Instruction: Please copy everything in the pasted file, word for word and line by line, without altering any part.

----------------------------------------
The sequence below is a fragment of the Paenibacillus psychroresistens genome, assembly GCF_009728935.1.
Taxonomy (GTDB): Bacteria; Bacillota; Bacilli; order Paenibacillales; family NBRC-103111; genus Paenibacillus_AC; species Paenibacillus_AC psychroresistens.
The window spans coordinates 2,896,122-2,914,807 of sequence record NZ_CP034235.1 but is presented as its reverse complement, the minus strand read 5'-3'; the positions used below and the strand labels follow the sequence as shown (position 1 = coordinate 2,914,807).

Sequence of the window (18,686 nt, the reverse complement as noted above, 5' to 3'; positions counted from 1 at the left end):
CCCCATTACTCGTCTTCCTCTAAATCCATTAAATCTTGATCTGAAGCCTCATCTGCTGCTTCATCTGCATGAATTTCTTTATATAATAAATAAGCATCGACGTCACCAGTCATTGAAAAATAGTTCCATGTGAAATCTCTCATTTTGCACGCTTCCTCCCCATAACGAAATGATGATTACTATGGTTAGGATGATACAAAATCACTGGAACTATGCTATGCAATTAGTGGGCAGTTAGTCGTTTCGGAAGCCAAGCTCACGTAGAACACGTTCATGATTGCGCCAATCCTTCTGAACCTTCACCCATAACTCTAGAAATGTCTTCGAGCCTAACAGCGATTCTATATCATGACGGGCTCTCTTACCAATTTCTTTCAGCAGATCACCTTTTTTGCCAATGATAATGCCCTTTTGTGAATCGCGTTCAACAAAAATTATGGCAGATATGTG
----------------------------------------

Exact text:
The sequence below is a fragment of the Paenibacillus psychroresistens genome, assembly GCF_009728935.1.
Taxonomy (GTDB): Bacteria; Bacillota; Bacilli; order Paenibacillales; family NBRC-103111; genus Paenibacillus_AC; species Paenibacillus_AC psychroresistens.
The window spans coordinates 2,896,122-2,914,807 of sequence record NZ_CP034235.1 but is presented as its reverse complement, the minus strand read 5'-3'; the positions used below and the strand labels follow the sequence as shown (position 1 = coordinate 2,914,807).

Sequence of the window (18,686 nt, the reverse complement as noted above, 5' to 3'; positions counted from 1 at the left end):
CCCCATTACTCGTCTTCCTCTAAATCCATTAAATCTTGATCTGAAGCCTCATCTGCTGCTTCATCTGCATGAATTTCTTTATATAATAAATAAGCATCGACGTCACCAGTCATTGAAAAATAGTTCCATGTGAAATCTCTCATTTTGCACGCTTCCTCCCCATAACGAAATGATGATTACTATGGTTAGGATGATACAAAATCACTGGAACTATGCTATGCAATTAGTGGGCAGTTAGTCGTTTCGGAAGCCAAGCTCACGTAGAACACGTTCATGATTGCGCCAATCCTTCTGAACCTTCACCCATAACTCTAGAAATGTCTTCGAGCCTAACAGCGATTCTATATCATGACGGGCTCTCTTACCAATTTCTTTCAGCAGATCACCTTTTTTGCCAATGATAATGCCCTTTTGTGAATCGCGTTCAACAAAAATTATGGCAGATATGTG